Wrongful Termination in Ohio
If you live in Ohio and suspect that you have been the victim of wrongful termination, the first thing you should do is to determine what type of employment arrangement you had. The state of Ohio is classified as an “at-will employment” state. This means that, unless explicitly stated, both employer and employee may terminate the employment for any reason, as long as it is not illegal to do so.
Because it is an at-will state, proving wrongful termination or wrongful discharge in Ohio can be challenging at times. However, it is clear that an employer may not fire an employee if the termination violates state or federal laws.
Common examples of wrongful termination include those that are based on violations of discrimination laws (i.e., firing an employee because they belong to a certain race religion, age group, or other protected category). Also, at-will rules do not prevent the parties from forming an explicit written contract. If an employment contract exists and it defines termination procedures, both parties will be held to the contract terms.
In addition, various Ohio statutes have relaxed the at-will employment doctrine to allow for a wrongful discharge claim. Even if the employment is at-will, a person can still file a wrongful termination lawsuit based on the following two theories:
- Implied Contract: Sometimes the conduct or oral statements of an employer can create an implied contract. The employee will need to prove that the employer had made specific promises regarding the future of their employment. The employee will also have to prove that they relied on those promises to their detriment or harm.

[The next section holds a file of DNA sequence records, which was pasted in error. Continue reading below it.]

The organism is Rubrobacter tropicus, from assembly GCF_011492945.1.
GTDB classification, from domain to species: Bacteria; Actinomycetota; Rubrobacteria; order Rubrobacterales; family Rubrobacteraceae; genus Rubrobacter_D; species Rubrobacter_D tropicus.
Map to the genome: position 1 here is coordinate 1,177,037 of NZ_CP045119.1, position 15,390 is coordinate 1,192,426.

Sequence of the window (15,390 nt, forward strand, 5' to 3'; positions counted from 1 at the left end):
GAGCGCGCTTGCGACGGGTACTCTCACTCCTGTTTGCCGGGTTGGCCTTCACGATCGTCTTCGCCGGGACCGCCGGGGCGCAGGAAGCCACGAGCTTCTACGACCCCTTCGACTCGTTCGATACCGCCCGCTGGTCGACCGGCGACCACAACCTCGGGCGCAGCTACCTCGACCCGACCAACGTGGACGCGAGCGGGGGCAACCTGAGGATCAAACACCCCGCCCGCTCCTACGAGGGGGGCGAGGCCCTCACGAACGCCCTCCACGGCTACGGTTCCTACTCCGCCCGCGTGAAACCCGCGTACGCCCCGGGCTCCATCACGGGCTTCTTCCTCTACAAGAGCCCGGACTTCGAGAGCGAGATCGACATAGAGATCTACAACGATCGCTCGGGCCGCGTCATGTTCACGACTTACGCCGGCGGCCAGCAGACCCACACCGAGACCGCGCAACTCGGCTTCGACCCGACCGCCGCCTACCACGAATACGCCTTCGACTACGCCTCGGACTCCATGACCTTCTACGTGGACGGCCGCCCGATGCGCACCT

- Public Policy Violations: Termination of an at-will employment arrangement is illegal if it violates public policy. The employee would need to prove that the termination jeopardized a clear public policy, that the termination was related to the public policy, and that the employer did not have a “legitimate business justification” for the discharge. An example of this is where the employee is fired for reporting the misconduct of the business to an outside authority.
The remedies for wrongful discharge or wrongful termination in Ohio are numerous but will depend on the particular harm that the plaintiff suffered. For example, the employee victim may: be reinstated back to their normal work title, obtain recovery of lost benefits, or obtain back pay for lost wages.
Depending on the severity of the claim, the employer may also be required to pay additional damages such as stress/suffering damages, punitive damages, and legal fees such as attorney fees and court costs. A qualified Ohio lawyer can provided you more information if there is a legal basis for a claim.
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Last Modified: 09-06-2012 08:49 AM PDT